Cystinosis is an autosomal recessive lysosomal storage disease caused by CTNS gene mutations. The normal product of the CTNS gene is cystinosin, a transport protein that moves the amino acid cystine out of the lysosome. CTNS gene mutations (more than 80 have been described thus far) result in the accumulation of cystine within lysosomes. Cystine crystals, which accumulate in various tissues such as the kidney and eye, can be detected using polarization or electron microscopy (Fig. 1). In the kidney, multinucleated podocytes (Fig. 2-3) and increased numbers of atubular glomeruli (not shown) may be identified by routine light microscopy. In the eye, corneal opacities may be seen using slit lamp examination (Fig. 4). Most cases of cystinosis tend to be infantile; however, juvenile and adult forms of the disease are also recognized. The diagnosis is confirmed using genetic testing.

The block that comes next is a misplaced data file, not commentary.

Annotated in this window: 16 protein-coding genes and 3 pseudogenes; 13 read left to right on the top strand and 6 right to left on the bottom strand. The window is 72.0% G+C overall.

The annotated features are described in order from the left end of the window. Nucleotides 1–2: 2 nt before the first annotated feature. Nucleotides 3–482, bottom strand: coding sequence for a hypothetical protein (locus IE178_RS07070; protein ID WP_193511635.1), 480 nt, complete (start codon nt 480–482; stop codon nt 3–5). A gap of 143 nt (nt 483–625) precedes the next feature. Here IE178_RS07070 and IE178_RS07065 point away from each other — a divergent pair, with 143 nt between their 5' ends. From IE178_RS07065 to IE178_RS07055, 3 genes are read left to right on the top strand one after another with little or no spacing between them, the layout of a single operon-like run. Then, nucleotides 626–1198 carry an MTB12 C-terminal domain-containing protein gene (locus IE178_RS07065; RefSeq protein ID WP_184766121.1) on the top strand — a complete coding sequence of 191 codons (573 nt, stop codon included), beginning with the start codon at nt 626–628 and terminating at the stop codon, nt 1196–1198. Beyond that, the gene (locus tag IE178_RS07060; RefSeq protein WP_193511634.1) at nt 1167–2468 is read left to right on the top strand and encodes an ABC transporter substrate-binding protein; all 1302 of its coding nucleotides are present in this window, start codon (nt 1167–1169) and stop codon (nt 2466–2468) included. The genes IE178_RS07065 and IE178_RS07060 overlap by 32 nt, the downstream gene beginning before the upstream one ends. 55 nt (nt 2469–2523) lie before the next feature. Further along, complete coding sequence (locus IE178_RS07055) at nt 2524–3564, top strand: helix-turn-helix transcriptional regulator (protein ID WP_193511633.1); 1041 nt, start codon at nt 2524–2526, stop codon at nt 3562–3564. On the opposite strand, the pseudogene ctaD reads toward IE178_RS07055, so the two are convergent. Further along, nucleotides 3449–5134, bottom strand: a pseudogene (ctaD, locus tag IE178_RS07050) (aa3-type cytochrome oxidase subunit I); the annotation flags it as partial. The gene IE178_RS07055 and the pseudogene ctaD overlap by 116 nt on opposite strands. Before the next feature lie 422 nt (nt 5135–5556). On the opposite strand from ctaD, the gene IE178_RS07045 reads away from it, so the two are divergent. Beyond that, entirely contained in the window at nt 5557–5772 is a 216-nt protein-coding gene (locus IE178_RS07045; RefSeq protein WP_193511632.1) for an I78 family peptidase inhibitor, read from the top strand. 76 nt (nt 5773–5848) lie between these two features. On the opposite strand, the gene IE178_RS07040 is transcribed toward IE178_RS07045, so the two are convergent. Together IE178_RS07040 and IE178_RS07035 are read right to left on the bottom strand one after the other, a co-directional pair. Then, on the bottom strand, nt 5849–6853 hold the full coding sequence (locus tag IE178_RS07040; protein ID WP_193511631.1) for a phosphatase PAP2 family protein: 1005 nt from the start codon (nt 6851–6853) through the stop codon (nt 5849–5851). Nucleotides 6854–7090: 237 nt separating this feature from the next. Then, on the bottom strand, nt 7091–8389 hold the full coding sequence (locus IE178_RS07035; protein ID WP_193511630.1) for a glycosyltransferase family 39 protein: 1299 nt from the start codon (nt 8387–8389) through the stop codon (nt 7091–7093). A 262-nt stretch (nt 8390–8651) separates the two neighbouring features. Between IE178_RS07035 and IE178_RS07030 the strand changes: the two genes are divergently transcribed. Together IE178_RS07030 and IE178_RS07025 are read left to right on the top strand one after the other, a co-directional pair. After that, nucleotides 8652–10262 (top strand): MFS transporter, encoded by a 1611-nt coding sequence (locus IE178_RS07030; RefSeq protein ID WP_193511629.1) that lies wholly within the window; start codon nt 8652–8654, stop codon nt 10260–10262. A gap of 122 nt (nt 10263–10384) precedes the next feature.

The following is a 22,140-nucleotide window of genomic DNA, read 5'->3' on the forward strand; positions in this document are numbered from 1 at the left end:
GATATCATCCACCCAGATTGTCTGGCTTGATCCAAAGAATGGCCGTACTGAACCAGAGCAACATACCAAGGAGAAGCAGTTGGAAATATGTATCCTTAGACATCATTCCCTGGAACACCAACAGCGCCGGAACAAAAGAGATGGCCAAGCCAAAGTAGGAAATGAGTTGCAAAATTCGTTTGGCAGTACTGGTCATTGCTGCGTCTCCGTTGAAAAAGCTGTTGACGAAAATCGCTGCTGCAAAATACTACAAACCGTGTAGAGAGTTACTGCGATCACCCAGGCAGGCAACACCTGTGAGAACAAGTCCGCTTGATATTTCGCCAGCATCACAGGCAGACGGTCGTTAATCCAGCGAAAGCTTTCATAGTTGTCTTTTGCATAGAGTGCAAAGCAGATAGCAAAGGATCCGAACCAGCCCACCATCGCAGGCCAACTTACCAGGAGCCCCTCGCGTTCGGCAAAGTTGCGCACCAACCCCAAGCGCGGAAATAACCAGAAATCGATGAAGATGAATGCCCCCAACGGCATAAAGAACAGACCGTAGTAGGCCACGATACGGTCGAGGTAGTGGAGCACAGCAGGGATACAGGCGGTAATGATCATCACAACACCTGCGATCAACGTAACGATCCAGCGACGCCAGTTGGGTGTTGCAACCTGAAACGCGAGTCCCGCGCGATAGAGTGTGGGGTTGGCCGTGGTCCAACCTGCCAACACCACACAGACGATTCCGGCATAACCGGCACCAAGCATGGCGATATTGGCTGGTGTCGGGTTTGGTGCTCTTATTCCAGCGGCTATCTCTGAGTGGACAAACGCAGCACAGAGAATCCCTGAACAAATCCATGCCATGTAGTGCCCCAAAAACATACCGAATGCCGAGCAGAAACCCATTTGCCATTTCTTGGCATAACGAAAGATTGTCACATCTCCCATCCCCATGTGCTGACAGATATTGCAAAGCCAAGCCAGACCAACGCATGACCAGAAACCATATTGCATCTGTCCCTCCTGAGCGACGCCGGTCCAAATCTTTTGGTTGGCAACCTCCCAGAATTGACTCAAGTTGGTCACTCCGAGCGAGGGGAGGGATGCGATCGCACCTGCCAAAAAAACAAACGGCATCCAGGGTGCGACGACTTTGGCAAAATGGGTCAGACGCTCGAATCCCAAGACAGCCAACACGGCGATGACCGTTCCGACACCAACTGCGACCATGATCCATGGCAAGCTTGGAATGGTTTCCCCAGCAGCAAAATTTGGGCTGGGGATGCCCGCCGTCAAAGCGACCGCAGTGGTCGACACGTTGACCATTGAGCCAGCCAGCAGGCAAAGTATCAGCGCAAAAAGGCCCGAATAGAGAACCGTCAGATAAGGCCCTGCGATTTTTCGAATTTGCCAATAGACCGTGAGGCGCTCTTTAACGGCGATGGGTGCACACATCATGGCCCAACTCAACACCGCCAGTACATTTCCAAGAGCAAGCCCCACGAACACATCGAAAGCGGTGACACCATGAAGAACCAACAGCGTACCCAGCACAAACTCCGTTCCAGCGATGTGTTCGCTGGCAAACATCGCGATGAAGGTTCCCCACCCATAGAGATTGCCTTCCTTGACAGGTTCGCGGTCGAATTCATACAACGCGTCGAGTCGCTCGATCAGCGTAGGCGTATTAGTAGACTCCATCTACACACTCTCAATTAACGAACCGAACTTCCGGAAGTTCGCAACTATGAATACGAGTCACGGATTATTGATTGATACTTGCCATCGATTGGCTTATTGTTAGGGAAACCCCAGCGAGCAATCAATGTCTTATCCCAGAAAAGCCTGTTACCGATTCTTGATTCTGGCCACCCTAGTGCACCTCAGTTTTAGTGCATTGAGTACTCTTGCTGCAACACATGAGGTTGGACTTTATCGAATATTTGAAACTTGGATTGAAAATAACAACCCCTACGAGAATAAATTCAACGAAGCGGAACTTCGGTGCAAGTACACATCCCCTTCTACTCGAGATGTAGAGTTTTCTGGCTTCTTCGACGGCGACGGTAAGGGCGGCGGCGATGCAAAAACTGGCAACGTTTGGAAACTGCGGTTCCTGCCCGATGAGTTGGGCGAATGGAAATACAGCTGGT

Larsen CP, Walker PD, Thoene JG. The incidence of atubular glomeruli in nephropathic cystinosis renal biopsies. Mol Genet Metab. 2010 Dec;101(4):417-20. PMID: 20826102.
David G. Cogan Ophthalmic Pathology Collection, NEI/NIH (Fig. 1 and 4).
Quick note: This post is to be used for informational purposes only and does not constitute medical or health advice. Each person should consult their own doctor with respect to matters referenced. Arkana Laboratories assumes no liability for actions taken in reliance upon the information contained herein.